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ARTICLE |

The United States Needs a Health System Like Other Countries-Reply

William A. Glaser, PhD
JAMA. 1994;271(19):1482. doi:10.1001/jama.1994.03510430032022.
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ABSTRACT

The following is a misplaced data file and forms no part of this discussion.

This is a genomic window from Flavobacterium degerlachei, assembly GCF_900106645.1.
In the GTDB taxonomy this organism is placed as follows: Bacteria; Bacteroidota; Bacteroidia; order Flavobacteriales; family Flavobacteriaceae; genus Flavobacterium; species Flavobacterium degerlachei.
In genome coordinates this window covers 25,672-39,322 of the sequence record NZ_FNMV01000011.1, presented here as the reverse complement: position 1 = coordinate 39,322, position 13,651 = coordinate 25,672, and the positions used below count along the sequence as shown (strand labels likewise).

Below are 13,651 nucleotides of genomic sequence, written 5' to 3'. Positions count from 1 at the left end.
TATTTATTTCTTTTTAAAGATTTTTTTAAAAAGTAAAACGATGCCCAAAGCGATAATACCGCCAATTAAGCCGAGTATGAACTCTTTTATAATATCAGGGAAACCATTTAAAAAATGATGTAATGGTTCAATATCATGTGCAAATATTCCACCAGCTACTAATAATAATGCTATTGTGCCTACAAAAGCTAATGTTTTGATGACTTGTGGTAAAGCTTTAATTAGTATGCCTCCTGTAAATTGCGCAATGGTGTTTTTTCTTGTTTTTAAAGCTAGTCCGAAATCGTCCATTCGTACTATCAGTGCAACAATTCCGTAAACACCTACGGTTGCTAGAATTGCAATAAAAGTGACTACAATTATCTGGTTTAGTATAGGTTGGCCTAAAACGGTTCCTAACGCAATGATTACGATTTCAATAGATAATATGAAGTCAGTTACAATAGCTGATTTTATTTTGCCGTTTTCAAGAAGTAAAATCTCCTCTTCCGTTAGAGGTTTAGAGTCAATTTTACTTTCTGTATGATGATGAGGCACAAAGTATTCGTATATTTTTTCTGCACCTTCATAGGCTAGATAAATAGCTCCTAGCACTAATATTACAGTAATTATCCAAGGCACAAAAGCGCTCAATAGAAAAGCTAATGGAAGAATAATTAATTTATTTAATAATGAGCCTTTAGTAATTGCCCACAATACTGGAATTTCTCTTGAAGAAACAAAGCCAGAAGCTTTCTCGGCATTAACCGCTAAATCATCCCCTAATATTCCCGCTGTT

In Reply.  —Like most journal articles, mine summarized the highlights. I offered a reform whose actual operations could be demonstrated abroad. Several letters argue that those systems are defective. We should now proceed to thorough analysis of actual facts from the countries with national health insurance—a task too extensive for short articles and letters. However, I offer plentiful evidence about such operations in my books and the articles I cited, based on decades of firsthand field research abroad.Several objections are incorrect; my publications and files present the full story. Per capita utilization under national health insurance is not obstructed, but usually exceeds that of the United States. If some services are used less (such as dialysis in France), the reason is not the financing system— which covers them—but the clinical practice styles of the physicians. Shortages of high-tech facilities and waiting lists occur in some countries with full public

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